Four Things You Need to Know Before Laying Off Employees in LatAm
Danielle Urban was quoted in Nearshore Americas on August 11, 2015. The article “Four Things You Need to Know Before Laying Off Employees in LatAm” provided advice on how to navigate the pitfalls associated with terminating employees in Latin America.
Danielle said, “The US model of employment-at-will is uncommon in the rest of the world.”
According to Danielle, although employment law in Latin America varies widely, in general employment is contract-based. “Prudent employers should check employee contracts before taking any action, and should also consult any collective bargaining agreements that may be in place and would govern terminations and layoffs,” she said.
She warned that government regulations may place other responsibilities on those wanting to terminate employment. For example, some countries in Latin America, such as Colombia, require permission or notification with the government prior to implementing employee layoffs over a certain size. In the Dominican Republic, the Labour Department must be notified within 48 hours of the dismissal.
For example, Danielle said, layoffs in Peru are strictly governed by statute, and salaries must be paid during the period of time the layoff is being implemented. Layoffs may be legally implemented only if they comply with specific requirements and the reason for layoff fits into one of four specific categories, namely force majeure; economic, technological or structural reasons; the company’s dissolution and liquidation; or the company’s reorganisation under insolvency laws.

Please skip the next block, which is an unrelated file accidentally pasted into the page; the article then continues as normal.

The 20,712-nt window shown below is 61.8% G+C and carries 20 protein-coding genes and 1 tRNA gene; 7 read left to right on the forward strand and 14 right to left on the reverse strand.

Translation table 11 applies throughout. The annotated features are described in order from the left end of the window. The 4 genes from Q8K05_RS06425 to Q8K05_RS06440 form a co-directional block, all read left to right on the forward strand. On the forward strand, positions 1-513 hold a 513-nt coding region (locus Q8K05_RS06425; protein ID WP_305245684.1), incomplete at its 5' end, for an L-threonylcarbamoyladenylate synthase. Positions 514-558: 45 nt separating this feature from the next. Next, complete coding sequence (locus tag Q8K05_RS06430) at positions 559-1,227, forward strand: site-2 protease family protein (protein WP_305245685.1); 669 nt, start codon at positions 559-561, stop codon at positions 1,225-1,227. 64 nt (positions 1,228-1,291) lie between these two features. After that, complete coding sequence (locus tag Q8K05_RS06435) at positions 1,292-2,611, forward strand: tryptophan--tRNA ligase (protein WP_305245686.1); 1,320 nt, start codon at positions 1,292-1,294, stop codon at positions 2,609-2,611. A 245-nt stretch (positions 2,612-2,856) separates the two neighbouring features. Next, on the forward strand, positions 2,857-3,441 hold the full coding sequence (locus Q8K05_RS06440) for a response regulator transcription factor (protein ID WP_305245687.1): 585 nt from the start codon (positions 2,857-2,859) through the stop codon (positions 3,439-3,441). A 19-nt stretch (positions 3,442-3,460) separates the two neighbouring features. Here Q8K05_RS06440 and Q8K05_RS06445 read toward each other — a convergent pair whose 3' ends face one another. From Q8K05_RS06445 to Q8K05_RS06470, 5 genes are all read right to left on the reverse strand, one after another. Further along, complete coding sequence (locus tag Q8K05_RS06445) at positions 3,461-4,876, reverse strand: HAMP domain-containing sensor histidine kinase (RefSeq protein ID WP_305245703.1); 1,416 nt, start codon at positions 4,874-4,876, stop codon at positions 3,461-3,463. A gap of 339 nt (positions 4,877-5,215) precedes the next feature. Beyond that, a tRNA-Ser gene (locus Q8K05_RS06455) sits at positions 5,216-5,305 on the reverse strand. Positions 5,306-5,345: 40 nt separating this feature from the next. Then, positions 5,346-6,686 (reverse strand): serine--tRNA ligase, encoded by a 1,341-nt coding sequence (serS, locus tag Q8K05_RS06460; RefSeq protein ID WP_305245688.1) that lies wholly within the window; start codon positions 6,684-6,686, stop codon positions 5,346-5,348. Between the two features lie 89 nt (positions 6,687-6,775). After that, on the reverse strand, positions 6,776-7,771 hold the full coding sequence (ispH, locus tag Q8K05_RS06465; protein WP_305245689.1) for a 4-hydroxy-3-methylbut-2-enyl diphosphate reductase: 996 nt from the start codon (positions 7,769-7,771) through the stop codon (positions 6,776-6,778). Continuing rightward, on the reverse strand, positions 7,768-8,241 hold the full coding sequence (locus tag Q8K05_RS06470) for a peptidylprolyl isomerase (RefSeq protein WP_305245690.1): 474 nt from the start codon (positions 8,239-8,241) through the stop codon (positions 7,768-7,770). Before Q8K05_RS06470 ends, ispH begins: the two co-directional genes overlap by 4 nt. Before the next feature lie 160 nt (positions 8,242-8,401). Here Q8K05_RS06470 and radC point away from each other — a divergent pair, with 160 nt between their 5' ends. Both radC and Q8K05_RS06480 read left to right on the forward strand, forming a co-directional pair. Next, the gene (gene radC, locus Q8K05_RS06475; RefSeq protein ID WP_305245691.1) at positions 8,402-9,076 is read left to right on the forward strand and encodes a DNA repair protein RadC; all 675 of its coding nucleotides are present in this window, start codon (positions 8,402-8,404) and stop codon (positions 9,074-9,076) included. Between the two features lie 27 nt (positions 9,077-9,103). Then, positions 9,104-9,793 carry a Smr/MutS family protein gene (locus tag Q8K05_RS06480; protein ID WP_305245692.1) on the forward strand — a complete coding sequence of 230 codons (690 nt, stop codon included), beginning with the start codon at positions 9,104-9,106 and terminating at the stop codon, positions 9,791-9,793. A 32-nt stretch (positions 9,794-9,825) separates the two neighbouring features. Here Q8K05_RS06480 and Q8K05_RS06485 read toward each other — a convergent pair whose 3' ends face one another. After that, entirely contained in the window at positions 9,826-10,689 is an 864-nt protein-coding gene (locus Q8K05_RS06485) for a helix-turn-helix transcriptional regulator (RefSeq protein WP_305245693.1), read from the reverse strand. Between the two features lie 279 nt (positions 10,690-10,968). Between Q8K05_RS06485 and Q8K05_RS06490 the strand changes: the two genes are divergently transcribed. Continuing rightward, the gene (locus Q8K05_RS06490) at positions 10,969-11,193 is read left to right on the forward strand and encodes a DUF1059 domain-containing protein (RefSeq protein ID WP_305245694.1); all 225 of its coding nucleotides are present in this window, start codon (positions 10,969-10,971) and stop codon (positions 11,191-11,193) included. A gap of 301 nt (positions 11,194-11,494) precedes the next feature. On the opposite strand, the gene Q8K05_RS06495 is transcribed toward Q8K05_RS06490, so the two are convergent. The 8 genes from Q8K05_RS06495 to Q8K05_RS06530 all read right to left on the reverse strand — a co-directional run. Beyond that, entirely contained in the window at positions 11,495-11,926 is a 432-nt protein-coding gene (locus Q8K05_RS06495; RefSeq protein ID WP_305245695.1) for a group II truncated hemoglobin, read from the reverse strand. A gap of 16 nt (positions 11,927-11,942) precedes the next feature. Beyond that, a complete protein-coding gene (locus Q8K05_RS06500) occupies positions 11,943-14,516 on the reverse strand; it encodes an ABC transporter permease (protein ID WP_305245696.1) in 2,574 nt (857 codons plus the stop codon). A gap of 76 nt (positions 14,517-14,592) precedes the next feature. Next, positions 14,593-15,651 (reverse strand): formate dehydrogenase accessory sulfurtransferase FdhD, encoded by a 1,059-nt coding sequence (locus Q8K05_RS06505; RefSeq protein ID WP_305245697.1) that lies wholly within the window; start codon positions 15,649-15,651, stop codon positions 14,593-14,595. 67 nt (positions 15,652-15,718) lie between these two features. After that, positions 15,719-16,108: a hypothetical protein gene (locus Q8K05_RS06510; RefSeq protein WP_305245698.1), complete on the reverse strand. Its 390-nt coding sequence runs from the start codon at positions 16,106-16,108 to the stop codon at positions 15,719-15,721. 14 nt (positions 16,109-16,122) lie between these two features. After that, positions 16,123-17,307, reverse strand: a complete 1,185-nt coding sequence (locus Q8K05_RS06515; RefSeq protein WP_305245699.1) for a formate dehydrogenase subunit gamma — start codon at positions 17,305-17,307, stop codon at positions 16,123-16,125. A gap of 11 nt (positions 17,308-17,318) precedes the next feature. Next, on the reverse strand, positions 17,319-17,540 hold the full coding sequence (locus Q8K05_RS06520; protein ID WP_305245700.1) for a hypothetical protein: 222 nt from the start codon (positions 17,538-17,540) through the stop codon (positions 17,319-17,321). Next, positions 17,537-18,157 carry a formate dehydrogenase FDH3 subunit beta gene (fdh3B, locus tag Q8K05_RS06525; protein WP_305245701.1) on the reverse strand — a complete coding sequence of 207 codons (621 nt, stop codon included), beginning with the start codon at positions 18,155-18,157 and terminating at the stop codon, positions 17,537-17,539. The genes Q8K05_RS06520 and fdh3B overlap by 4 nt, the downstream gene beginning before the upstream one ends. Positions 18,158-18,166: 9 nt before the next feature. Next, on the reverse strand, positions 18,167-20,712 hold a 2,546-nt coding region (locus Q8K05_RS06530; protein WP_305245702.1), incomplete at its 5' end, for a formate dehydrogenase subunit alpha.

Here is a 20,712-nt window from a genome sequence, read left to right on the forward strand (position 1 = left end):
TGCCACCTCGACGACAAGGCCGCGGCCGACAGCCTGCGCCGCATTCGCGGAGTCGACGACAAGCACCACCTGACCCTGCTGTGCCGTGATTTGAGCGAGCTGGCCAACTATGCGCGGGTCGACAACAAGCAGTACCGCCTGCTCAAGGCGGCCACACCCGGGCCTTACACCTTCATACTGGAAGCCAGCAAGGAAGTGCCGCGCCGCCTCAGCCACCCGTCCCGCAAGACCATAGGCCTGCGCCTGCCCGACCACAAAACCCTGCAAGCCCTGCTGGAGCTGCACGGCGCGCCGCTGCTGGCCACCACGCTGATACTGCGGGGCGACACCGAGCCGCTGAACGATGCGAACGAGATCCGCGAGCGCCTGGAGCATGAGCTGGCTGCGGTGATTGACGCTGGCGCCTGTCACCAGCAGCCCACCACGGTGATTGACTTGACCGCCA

Requirements again differ from country to country, but Danielle noted that many Latin American countries require some length of notice period, either through statute, or as part of the employment contract, or both.
In addition, said Danielle, most Latin American countries require some amount of severance to be paid, which might be set by statute or employment agreement, but may often reflect length of service and/or age of the employee(s) being let go.
“The concept of ‘independent contractor’ may be unknown in Latin America, or tightly regulated,” Danielle said. “Employers should take care when entering into, and particularly when terminating, such arrangements. Outsourcing may also be strictly regulated, and in many countries, such as Argentina or Brazil, may be governed by statute. The outsourcing entity could be considered the direct employer, and may be on the hook for severance and other employee benefit.”
To read the full article, please visit Nearshore Americas.